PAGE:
use of metronome

Discuss technical aspects of piano playing and recording.

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Postby johnmar78 » Mon Sep 11, 2006 2:54 am

dnt forget this Olaf.
I am back to Chopin..index.

johnmar78 wrote:
MindenBlues wrote:
Olaf, go to this site and it will expain to you the 3 differnt kind of rubato using mozart sonata as an"example", tell me what you think after youve tried it out.

Thanks John, for the link.
Have you read the article yourself? It describes only 2 kinds of rubato, the same kinds which are already discussed here in another thread (Chopin interpretation thread, quotations from the "Eigeldinger" book). So to be honest, nothing really new to me. The professor forewent to mention that the original meaning of rubato is to "rob" time in the manner rob time - give back. So that the average timing remains. That is essential in my opinion. There is the famous book of H. Neuhaus (teacher of Gilels, Richter and other russian giants) "The art of piano playing", he explains it in more detail here. I can really recommend it to you if you have not read it already.

I disagree with the suggestion to use it on Bach inventions, because I don't like rubato here (just personal opinion.

And I disagree also, that the "RH only" rubato means always that the RH should lay back behind the LH. In my opinion "RH only" rubato is that the RH is free in both directions, can even come before the LH, not only laying back.

Otherwise nice article on rubato in my opinion.

I have found some one using rubato playing with a slight rh late entry as compared to left hand describe to then article that you are disagreed with. I happened to listened to Yundi li's chopin noctrne op9 no 1 and 2 on his chopin cd. On the second movement of op9 no1 he some times delayed the rh which on score should be plyed TOGETHER...the delay was very could say it as "not accurate"???? However, he won 2000 warsaw chopin competition at a young age.... You have to listen to his cd when you got a chance,,,,a

Does anybody know of a professional recording of e.g. a Chopin waltz with the Mozart/Chopin style of rubato LH straight rhythm, RH loose like a singer? I never heard someone doing it consequently. In the recordings of old master Cortot I have, he used lots of rubato - but not really that "RH only" rubato. I think it is a pretty demanding thing to do it, otherwise one would here it more often, or not?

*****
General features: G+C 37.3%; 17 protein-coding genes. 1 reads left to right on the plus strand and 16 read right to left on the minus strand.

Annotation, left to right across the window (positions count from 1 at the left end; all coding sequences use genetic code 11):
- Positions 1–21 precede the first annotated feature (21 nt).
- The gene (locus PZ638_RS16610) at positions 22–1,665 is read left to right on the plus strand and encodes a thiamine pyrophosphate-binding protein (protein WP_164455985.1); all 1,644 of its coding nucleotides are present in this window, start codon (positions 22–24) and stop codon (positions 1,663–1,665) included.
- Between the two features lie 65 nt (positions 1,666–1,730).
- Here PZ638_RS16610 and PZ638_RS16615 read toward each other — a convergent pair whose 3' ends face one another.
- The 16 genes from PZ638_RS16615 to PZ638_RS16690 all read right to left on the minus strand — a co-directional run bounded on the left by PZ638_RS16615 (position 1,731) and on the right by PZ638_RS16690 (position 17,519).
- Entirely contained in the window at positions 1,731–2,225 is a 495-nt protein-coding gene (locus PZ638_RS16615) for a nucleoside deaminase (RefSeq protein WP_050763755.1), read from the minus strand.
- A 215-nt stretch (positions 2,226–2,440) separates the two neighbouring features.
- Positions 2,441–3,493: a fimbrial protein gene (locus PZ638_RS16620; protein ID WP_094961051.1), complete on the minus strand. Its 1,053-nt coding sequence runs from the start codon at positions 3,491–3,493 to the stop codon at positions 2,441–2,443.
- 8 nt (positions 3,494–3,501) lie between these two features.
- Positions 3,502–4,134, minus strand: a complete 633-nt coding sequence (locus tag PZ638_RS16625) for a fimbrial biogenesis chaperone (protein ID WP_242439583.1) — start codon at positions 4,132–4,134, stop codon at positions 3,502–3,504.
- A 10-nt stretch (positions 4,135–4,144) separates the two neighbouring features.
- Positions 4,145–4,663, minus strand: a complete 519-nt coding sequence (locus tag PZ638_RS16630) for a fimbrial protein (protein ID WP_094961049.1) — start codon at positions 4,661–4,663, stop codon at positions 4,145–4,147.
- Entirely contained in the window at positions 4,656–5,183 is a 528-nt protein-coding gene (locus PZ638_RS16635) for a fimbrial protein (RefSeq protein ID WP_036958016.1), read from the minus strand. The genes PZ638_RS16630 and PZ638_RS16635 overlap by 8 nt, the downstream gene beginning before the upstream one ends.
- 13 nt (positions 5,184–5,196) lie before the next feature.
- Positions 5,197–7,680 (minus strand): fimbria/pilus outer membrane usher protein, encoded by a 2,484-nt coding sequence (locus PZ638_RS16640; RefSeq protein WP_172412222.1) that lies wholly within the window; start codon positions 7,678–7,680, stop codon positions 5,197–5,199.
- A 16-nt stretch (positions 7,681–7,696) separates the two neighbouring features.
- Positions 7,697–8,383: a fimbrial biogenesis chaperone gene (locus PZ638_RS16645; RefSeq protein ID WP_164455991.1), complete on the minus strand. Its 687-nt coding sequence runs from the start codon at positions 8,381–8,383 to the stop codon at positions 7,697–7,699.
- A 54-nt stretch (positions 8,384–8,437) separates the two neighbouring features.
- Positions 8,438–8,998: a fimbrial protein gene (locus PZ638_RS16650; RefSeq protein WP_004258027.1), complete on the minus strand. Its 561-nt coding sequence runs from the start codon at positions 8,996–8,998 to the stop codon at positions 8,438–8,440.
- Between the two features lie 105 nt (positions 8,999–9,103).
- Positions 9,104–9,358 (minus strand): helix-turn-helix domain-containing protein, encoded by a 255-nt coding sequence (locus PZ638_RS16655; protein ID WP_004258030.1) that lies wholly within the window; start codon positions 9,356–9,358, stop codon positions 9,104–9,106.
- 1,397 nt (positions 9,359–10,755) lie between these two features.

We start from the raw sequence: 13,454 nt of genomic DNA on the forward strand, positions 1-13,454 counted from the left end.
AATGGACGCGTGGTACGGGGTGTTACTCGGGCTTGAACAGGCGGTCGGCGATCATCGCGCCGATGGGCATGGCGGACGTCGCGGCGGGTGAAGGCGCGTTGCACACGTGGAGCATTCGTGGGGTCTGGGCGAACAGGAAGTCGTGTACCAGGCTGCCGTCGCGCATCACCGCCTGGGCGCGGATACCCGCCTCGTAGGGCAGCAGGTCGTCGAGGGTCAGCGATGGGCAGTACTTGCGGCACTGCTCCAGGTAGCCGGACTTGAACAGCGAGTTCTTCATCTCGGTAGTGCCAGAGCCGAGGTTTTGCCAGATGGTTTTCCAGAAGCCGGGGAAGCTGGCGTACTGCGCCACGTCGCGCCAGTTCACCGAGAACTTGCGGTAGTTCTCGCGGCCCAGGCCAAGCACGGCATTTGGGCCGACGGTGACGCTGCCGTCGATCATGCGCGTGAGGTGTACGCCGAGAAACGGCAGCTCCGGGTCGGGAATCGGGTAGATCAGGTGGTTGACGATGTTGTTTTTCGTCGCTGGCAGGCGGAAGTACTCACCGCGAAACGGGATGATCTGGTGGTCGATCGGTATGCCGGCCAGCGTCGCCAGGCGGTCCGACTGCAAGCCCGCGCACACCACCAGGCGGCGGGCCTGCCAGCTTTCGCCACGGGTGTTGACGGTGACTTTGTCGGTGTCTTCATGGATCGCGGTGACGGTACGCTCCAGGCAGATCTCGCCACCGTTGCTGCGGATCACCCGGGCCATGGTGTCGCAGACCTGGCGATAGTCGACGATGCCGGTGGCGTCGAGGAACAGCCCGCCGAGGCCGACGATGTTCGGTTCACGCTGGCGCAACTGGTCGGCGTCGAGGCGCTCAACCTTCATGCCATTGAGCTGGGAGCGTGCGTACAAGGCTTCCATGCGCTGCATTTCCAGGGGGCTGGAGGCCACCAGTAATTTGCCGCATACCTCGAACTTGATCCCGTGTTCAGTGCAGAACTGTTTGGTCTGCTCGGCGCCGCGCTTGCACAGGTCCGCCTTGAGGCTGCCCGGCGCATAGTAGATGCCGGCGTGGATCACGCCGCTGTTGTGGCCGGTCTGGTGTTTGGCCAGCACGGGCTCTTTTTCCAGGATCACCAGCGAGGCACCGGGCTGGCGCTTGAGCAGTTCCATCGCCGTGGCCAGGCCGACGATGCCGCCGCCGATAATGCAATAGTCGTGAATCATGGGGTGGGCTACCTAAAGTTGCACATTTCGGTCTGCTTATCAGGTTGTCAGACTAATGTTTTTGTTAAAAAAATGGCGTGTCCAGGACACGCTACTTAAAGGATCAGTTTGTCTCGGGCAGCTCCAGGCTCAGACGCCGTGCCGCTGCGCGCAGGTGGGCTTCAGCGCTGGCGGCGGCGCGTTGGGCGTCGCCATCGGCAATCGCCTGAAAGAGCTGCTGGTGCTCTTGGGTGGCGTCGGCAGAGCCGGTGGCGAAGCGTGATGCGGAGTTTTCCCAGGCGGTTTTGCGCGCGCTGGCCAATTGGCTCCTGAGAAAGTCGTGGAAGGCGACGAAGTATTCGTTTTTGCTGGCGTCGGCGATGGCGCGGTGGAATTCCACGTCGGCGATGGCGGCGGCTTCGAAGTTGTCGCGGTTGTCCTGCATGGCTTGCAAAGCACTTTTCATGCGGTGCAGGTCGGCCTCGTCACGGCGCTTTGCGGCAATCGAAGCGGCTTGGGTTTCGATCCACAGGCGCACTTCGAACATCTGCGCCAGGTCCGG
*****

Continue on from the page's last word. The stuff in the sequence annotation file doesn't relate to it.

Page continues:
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Postby MindenBlues » Mon Sep 11, 2006 11:52 am

John, if you quote, it is better to delete the name in the quote bracket, this way one can optical see the quotation. From your reply, it is almost impossible to recognize what was the quotation, and what were your own words.

And - I am not disagreed with that mentioned article regarding rubato. I only said, it contains 2 kinds of rubato, not 3. And that I don't like rubato on BAROQUE music.

I have found some one using rubato playing with a slight rh late entry as compared to left hand describe to then article that you are disagreed with..

There are of course numerous example at which someone uses on certain spots the right hand rubato, with left hand keeping straigth rhythm (which was used by Mozart and Chopin). E.g. I heard recordings from Cortot or Arthur Rubinstein they did so ON CERTAIN PLACES within a piece.

That's why I will only repeat that I never heard up to now someone doing this special kind of rubato with left hand precise rhythm, and right hand rubato, doing extensively and consequently during an appropriate piece, e.g. a Chopin Waltz. I think it would sound great to act rhythmically seen like a singer while keeping constant rhythm with left hand, but I find it very, very difficult to execute. One needs truely independant hands, not only hands which are trained for certain crossrhythm through long practising. This kind of rubato is MUCH more difficult than the "simple" rubato where left and right hand are coupled in rhythm. But I can imagine it is worth every effort it takes, because it sounds very relaxed and poetic to me.

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Postby lol_nl » Mon Sep 11, 2006 12:42 pm

Never overuse the metronome. Never never use the metronome.

I personally think the metronome is a high quality helping object, not an obligation. I don't like using it, but practising a piece completely without metronome would be a bad idea (for most people). I think it's good to check if your rhythm is still right after you have played a piece for a while. On the other hand, I hate gradually speeding up with the use of a metronome. That's the way I will get stuck with a piece.

"Without music, life would be a mistake."
Friedrich Nietzsche

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